The Passover plate: Temple Beth-El’s ceremonial Seder plate holds the foods of remembrance
by Eddie Burkhalter
Mar 31, 2012 | 3648 views |  0 comments | 11 11 recommendations | email to a friend | print
Photo: Bill Wilson/The Anniston Star
Photo: Bill Wilson/The Anniston Star
When Sherry Blanton went shopping for a new Seder plate for her synagogue, Temple Beth-El in Anniston, she kept things simple.

She didn’t choose a glass plate embellished with crystals, or an elaborately painted plate from Bloomingdale’s. Blanton bought a simple, solid, yet beautiful pewter plate.

Because the Seder meal at the synagogue on Friday — which marks the beginning of the eight days of Passover — won’t be about plates at all.

As the congregation gathers together, they will eat six foods, carefully separated on the plates, each food symbolizing an event in the story of Exodus. And they will remember the suffering of the Israelites under slavery in Egypt, and their freedom in the wilderness of Sinai.

“The plates are ceremonial, but yet they have a religious value. They’re an integral part of the ceremony because the story is told through the plate,” Blanton said.

For more than 75 years, Rabbi David Baylinson has led the Seder. As he does every year, he will read from the Haggadah, Hebrew for “telling.”

It is a familiar story, but for Baylinson it is timeless, and its telling is something he relishes each year.

“Each year is brand new but very old at the same time,” said Baylinson, reflecting on the tradition of the Seder, which has changed little in 3,000 years.

The unleavened bread and matzo balls and parsley they will eat is meant to make Jews do more than remember, Baylinson said. It is also to make them feel as if they, too, have suffered and triumphed.

Temple member Rena Schoenberg and a crew of volunteers will prepare the food for Friday’s meal. Tables will be set with fine linens and china, and at each setting the assorted foods will be carefully placed.

Baylinson will lead the meal from the front of the room using the pewter Seder plate, as each person follows along with their own setting. During the meal, typically a child will ask four questions, and in the answers, the story of Exodus is told.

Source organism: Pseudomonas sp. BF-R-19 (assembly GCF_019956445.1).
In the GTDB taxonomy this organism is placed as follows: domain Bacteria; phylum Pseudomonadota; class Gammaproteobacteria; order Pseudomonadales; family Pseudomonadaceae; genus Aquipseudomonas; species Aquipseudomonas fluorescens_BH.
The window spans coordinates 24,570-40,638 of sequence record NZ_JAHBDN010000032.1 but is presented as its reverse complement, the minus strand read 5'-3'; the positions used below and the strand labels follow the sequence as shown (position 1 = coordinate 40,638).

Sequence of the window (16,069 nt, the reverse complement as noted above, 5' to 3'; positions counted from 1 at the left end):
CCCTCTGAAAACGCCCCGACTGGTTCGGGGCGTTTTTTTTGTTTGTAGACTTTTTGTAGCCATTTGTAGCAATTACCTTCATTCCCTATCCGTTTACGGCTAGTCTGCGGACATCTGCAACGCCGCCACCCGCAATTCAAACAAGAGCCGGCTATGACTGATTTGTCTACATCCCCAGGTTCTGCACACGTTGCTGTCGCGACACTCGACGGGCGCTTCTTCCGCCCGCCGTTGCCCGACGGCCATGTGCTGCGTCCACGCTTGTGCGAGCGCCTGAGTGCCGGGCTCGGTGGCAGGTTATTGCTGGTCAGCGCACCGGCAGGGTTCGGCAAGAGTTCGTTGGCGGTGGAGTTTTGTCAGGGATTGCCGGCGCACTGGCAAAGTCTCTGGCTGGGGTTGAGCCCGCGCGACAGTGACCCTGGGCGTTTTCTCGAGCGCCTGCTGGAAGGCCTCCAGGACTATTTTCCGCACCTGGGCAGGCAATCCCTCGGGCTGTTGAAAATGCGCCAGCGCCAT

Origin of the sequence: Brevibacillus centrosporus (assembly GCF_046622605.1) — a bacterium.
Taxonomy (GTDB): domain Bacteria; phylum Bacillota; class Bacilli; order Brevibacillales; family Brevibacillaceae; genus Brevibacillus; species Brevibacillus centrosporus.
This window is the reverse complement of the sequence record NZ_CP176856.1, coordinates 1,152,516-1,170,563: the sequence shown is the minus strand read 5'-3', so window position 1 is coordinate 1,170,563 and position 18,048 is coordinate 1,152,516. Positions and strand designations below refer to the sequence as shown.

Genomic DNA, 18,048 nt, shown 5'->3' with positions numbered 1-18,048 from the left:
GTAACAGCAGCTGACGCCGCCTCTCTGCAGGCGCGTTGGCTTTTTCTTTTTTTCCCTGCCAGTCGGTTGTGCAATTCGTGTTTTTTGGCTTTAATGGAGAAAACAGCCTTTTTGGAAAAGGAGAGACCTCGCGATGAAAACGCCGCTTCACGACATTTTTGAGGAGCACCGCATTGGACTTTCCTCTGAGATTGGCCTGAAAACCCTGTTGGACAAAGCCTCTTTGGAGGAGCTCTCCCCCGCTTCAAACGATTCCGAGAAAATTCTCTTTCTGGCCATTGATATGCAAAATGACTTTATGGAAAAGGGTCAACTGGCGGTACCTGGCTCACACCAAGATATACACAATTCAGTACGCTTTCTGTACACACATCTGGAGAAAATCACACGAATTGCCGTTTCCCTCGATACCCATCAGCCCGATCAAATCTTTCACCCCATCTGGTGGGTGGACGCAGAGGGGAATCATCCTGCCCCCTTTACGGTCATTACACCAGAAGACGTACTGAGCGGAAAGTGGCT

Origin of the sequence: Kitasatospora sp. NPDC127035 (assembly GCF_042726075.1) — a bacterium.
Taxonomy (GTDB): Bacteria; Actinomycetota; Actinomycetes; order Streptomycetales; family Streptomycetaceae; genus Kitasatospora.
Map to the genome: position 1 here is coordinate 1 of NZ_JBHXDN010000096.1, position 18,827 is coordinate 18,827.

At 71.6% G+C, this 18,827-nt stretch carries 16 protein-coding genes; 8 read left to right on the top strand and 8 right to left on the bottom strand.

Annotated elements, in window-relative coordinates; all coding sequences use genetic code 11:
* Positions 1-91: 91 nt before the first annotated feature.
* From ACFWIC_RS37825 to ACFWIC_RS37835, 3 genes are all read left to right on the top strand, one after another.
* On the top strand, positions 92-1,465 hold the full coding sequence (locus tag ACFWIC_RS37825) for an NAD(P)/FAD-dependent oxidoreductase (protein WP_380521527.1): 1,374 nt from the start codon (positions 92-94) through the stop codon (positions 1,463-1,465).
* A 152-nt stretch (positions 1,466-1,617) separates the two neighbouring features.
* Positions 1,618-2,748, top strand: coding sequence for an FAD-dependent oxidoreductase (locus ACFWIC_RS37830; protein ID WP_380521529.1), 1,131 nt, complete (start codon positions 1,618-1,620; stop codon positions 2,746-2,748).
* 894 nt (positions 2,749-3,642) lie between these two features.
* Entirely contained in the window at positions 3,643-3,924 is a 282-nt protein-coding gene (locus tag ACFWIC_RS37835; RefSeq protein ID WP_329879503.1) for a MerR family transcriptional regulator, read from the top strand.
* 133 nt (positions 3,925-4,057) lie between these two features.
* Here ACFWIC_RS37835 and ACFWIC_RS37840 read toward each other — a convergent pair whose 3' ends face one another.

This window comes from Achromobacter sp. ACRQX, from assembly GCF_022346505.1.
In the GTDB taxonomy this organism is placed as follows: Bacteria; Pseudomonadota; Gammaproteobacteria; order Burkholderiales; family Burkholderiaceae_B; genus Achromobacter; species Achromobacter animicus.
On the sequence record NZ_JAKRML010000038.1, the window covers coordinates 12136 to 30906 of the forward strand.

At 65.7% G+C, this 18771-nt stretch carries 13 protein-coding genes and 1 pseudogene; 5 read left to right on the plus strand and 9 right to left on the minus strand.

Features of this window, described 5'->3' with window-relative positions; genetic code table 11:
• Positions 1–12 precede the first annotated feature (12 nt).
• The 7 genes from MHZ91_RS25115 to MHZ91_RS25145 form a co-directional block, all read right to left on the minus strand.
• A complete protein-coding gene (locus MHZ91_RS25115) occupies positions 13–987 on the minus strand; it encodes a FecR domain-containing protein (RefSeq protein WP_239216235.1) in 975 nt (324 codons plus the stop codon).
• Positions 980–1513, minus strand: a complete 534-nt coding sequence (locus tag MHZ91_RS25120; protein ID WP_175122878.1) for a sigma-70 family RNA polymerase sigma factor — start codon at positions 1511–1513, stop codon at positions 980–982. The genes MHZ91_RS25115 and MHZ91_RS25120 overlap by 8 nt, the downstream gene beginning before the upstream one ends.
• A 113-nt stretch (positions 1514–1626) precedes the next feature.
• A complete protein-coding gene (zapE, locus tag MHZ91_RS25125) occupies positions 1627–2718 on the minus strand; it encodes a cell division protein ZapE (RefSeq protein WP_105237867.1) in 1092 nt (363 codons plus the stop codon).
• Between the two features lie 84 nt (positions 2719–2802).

In a recent survey, a majority said that Passover was their first and best Jewish memory. It is a time like no other Jewish holiday for families to come together.

“They want to have the affiliation with the Seder. It’s a religious ceremony, but it’s a time for families to gather,” Blanton said.

Baylinson’s own children will travel from their homes in Washington, D.C., and Maryland and Atlanta to be with their father and hear him tell the familiar story.

Many families hold Seders in their own homes in what is called the second Seder, on the second night of Passover. But among Anniston’s dwindling Jewish population, most will meet at the synagogue to share each other’s company.

“There are not many (Jewish) families left, so the congregation is the family,” Baylinson said.

White House Seder

President Barack Obama is the first sitting president to have hosted or attended a Seder in the White House. The tradition began when, during his 2008 campaign, Obama and a small group of his staffers gathered in the basement of a hotel in Harrisburg, Pa., for an impromptu Seder.

Every year since, President Obama has held a Seder at the White House. Rather than inviting important dignitaries and religious leaders, the ceremonies are kept small, often with the same people who attended that first Seder in 2008.

Symbolic foods of the Seder

Matzo: (Matzo is placed on a separate plate.) Three unleavened matzos are placed in the folds of a napkin as a reminder of the haste with which the Israelites fled Egypt, leaving before allowing the bread dough to rise. Two are eaten during the service, and one is hidden for the children to find so they can receive a prize.

Maror: Bitter herbs, typically horseradish or lettuce, symbolize the bitterness of slavery.

Charoses: A mixture of apples, nuts, cinnamon and wine, as a reminder of the mortar used by the Jews in the construction of buildings as slaves.

Beitzah: A roasted egg, as a symbol of life. The roundness of the egg resembles the Earth and life, which is constantly moving in a circle.

Karpas: A vegetable, preferably parsley or celery, represents hope and redemption. It is usually served with a bowl of salted water to represent the tears shed by the slaves.

Zeroah: Traditionally a piece of roasted lamb shankbone, symbolizing the paschal sacrificial offering.

Chazeret: An additional bitter herb, which some people choose not to use. (Some Seder plates use only five separate bowls.)

Wine: Four glasses of wine are consumed during the meal, which represent the four-fold promise of redemption — with a special glass left for Elijah the prophet.